Students nationwide are experiencing societal changes that can cause lasting psychological impacts.
According to data released from the National Center for Health Statistics and the Centers for Disease Control and Prevention, suicide was the second leading cause of death among ages 10-24 in 2017.
At Buena Park High School, the efforts to raise awareness for suicide prevention have become increasingly prominent.
Starting last year, all student ID cards provided information on the National Suicide Prevention Lifeline. This follows Senate Bill No. 972 Chapter 460, which the California Legislation Information published in 2018.
Heather Linane, Buena Park High School psychologist, shared the importance of talking with others.
“A long time ago, people used to believe the more you talked about suicide, the more likely people would want to commit suicide, but people do not become suicidal because we talk about it. Instead, talking helps prevent people from acting on it,” Linane said.
Senior Laisha Santillan hopes that the National Suicide Prevention Lifeline information on ID cards will encourage students to get help when needed.
“It’s a valuable resource because many people don’t want to tell other people about it, or that they are experiencing things like this. It offers the anonymity so students can still use it without other people knowing,” she said.
Crystal Crawford, an assistant principal at Buena Park High School, agreed with Santillan on the benefits of having this information on an easy-to-access platform.
“We put that number on the ID card because every student gets an ID card. For those students who may be having some family issues or mental challenges, and they don’t feel comfortable talking to their friends, teachers, or family members, it might be beneficial to those students because they can reach out and get help,” Crawford said.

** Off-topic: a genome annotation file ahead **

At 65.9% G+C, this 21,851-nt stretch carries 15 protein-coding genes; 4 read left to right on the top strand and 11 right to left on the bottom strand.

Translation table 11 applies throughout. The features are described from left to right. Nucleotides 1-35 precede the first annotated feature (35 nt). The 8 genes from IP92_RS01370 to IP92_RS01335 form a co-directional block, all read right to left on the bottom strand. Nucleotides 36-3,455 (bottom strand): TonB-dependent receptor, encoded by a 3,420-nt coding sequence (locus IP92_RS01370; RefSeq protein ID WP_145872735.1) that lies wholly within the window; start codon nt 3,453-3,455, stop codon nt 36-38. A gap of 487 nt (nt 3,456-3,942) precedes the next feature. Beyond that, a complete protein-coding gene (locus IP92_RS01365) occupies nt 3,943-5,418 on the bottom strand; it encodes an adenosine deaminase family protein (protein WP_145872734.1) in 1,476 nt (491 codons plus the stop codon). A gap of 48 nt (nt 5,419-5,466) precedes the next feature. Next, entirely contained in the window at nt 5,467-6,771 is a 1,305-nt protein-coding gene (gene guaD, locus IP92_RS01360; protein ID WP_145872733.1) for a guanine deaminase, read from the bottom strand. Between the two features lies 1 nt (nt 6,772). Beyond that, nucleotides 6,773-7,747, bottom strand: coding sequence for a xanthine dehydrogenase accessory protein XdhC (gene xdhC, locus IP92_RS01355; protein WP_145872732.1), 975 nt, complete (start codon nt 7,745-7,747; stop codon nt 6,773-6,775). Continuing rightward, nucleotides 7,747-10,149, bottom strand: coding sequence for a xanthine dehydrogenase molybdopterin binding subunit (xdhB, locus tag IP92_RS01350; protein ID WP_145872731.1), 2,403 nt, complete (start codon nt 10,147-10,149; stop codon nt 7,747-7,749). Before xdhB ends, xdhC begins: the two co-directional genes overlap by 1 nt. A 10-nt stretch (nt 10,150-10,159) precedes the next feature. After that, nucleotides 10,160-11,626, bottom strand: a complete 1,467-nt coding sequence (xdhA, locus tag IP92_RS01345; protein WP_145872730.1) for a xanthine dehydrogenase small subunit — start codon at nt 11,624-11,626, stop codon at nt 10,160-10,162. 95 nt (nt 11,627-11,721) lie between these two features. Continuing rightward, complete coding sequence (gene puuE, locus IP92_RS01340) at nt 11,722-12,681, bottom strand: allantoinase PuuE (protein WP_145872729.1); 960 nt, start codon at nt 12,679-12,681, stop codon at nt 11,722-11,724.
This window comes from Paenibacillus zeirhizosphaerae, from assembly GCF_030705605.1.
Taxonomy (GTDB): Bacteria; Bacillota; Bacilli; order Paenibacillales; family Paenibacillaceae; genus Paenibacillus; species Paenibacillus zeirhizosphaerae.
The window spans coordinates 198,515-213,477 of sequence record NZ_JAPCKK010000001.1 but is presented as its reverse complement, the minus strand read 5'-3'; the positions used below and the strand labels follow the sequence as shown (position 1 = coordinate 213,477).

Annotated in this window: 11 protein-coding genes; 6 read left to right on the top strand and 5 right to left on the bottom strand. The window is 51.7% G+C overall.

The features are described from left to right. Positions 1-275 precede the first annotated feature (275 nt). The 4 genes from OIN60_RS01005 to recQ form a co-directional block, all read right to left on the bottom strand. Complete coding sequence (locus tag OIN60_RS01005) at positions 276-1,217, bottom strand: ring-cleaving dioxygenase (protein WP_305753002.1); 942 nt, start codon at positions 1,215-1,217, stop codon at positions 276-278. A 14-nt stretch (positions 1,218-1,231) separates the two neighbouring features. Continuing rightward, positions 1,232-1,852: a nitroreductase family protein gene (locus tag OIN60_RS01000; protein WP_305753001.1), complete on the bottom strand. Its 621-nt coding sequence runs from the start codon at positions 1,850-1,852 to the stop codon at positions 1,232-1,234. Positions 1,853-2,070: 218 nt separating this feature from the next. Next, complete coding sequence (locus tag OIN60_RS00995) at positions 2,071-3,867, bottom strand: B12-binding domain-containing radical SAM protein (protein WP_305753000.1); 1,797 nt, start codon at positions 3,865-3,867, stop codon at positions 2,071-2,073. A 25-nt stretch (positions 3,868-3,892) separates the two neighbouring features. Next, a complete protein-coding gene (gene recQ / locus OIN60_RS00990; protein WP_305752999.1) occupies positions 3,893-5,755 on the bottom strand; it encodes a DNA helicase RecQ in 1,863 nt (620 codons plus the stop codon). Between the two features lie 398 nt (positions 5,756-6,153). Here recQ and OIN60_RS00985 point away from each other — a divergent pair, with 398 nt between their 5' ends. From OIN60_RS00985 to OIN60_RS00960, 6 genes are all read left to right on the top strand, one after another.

In addition to student resources, there has also been a new addition of administrative support as well. According to Fullerton Joint Union High School District Mental Health Coordinator, Carlos Alcantara, there have been new efforts to educate teachers and administration about the social-emotional needs of students.
“We are moving to something called social-emotional learning. It is also important to realize we also have social-emotional needs just like academic needs. So, the schools are definitely launching more information and training towards educations, teachers, and administrators to help address that, to teach it, and to recognize it,” Alcantara said.
Crawford added on to the discussion of social-emotional learning.
“The administration team has meetings every Tuesday. We sit down and collaborate to address different concerns we have,” Crawford said.
Through these difficult and unprecedented times, Buena Park High School administration and faculty are determined to get students the help they may need.
“We care about you guys as students, not about just your academics. We care about everything that comes along with it. We want to help you grow and become the people you are destined to become, including your social emotions,” Alcantara said.